Time to Celebrate Zubin Mehta with pianist Fazil Say

זובין מהטה

Date

11.10.2019

Friday 14:00

Hall

The Lowy concert hall

Venue

Charles Bronfman Auditorium, Tel Aviv

Venue

Charles Bronfman Auditorium, Tel Aviv

Hall

The Lowy concert hall

Artists

Zubin Mehta, conductor 

Fazil Say, Pianist 

Concert Program

Mozart: Concerto no. 23 in A major for piano and orchestra, K. 488
R. Strauss: Ein Heldenleben

Event Info

The 2019-20 season’s opening concerts are Maestro Zubin Mehta’s last before his retirement. As a personal tribute to him, a host of stars and close friends of the Maestro and Orchestra are set to perform. In this concert, as part of the closing festivities of the Jubilee celebrations, we hear Mozart's Piano Concerto no. 23, played by Fazil Say, and Richard Strauss’s symphonic poem "Ein Heldenleben."

About Composers and Superheroes:

According to Mozart's own catalogue, he finished composing Concerto no. 23 in A major on 2 March 1786, a particularly prolific period when he was hard at work on The Marriage of Figaro, yet simultaneously writing a one-act Singspiel The Impresario - and three piano concertos. While this concerto leans towards being symphonic in conception, it is also memorable for moments of the utmost intimacy and delicacy. Unlike other concertos composed around the same time, this concerto does not begin with a solo theme for the piano on its entry. The use of the clarinet is also significant. In a letter of September 1786 to the valet of Prince Fürstenberg, Mozart writes: "...There are two clarinets in the A major concerto. Should his Highness not have clarinets at his court, a competent copyist might transpose the parts into the suitable keys, in which case the first part should be played by a violin and the second by a viola." Clearly, Mozart associated the clarinet with a certain mood and with works of special character, commonly in A major, and oboes were thought an inappropriate substitute for the mood of this piece.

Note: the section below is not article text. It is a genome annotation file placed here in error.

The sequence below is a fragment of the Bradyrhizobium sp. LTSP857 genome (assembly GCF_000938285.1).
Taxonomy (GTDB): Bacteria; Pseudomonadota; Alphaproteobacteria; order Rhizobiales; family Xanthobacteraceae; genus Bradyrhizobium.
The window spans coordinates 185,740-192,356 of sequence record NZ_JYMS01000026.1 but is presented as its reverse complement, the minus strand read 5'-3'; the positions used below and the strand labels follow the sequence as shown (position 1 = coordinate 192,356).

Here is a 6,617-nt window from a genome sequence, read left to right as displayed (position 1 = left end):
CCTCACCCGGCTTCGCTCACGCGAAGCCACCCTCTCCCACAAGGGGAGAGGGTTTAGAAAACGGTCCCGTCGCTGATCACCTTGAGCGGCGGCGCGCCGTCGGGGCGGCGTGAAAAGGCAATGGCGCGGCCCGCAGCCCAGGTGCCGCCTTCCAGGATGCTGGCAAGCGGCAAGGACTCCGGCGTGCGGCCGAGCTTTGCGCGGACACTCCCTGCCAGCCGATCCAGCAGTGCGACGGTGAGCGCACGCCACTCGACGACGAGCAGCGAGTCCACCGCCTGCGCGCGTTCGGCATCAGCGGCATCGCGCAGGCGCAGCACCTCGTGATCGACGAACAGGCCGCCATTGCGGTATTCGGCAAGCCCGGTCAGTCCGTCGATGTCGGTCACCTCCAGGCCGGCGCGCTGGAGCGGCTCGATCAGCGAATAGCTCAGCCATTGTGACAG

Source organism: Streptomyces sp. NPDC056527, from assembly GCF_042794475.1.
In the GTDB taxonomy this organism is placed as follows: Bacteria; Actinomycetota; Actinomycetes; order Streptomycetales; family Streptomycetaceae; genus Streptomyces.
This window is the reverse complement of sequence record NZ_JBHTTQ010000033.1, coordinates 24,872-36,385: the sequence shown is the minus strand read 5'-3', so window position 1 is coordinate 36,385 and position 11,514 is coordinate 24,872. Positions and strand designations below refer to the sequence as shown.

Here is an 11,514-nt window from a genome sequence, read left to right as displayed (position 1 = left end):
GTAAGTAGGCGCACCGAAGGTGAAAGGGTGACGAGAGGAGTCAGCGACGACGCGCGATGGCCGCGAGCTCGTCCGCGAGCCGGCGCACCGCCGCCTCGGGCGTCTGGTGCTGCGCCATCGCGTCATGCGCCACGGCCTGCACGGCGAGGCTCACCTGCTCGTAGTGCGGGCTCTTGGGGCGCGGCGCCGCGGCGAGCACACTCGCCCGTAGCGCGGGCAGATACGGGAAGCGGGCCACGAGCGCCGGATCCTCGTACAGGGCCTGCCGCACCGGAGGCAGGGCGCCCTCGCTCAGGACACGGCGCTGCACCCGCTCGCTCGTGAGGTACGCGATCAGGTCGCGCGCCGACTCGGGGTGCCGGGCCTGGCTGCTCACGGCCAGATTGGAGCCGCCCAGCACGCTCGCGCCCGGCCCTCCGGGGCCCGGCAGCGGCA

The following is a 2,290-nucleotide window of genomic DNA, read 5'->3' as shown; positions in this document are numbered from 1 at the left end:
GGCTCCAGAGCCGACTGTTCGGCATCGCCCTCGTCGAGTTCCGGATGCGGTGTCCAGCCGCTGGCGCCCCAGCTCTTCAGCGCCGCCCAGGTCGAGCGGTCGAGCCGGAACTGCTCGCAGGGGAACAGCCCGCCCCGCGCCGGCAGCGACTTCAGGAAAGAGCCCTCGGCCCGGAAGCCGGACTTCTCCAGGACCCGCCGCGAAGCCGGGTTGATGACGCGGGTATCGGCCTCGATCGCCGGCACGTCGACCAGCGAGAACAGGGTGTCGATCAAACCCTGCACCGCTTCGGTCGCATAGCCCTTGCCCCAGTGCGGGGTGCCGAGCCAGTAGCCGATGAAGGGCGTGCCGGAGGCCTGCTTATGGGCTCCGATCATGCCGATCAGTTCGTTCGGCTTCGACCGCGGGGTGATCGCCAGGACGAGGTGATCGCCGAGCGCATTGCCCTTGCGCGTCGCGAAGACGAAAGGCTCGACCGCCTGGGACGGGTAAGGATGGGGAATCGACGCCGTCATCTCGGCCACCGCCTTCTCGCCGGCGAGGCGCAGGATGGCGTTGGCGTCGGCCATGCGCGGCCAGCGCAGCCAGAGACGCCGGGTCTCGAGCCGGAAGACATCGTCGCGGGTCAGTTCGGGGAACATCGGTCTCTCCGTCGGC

Although Concerto no. 23 attained a level of popularity achieved by no other Mozart concerto, it was not published during Mozart's lifetime.

Apparently, Mozart himself withheld the piece from publication. In a letter to his father, he cites it as being amongst "the compositions that I keep for myself or for a small circle of music-lovers and connoisseurs, who promise not to let them out of their hands."

Even when his finances were stretched, he retained it as a personal treasure. Perhaps this decision reflects another measure of Mozart's aptitude for commerce. It is possible that he decided to keep this gem from his competitors. Consequently, the only way to hear this concerto was to attend a concert by its creator.

 Richard Strauss composed the symphonic poem "Ein Heldenleben" in 1898 when he was 34. The work marks the end of the "symphonic poem era” which gave Strauss fame and success. Strauss's symphonic poems offered the audience a different perspective on abstract symphonic music. From a conceptual point of view, symphonic poems relied on extra-musical material that was largely accessible to the audience, whether Nietzsche's philosophy or Strauss's interpretation of a folkloric character like Till Eulenspiegel. There was a new feeling of connection between the composer's intention and his audience. Of course, one must also look at the symphonic poem as another means for nineteenth-century composers to free themselves from the classical symphonic form.

"Ein Heldenleben" is the last of Strauss’s symphonic poems, after which he turned his energy mainly to the operatic genre, and is not based on concrete extra-musical thought. Strauss himself replied when asked: "All you have to imagine is that in the background of the work there is a hero and that he—the hero—successfully defeats his enemies.“ One could go out on a limb and assert that the first “superheroes” were created in “Ein Heldenleben" ... in fact if one closes his eyes and travels back in time, he cannot avoid seeing Strauss as the spiritual-musical father of composers such as John Williams and Hans Zimmer. The heroic representations in the work are clear. One can leave it to the professionals to speculate as to why the horns (Strauss’s father’s instrument) play such an important role in the piece. But in any case, the drama, conflicts, and climaxes in this piece are presented in a clear and enjoyable way. One can think of the work as a soundtrack that is ahead of its time. It is composed in six clearly distinguished episodes; each one has a dramatic and unique musical characterization, and all highlight Strauss’s incredible orchestration abilities. It isn’t for nothing the work has been beloved by conductors, almost from the day it was first performed.

Text: Rivka Shindler, Prof. Oded Zehavi

Price Range

Duration

approx 90 minutes including intermission

Duration

approx 90 minutes including intermission

Price range

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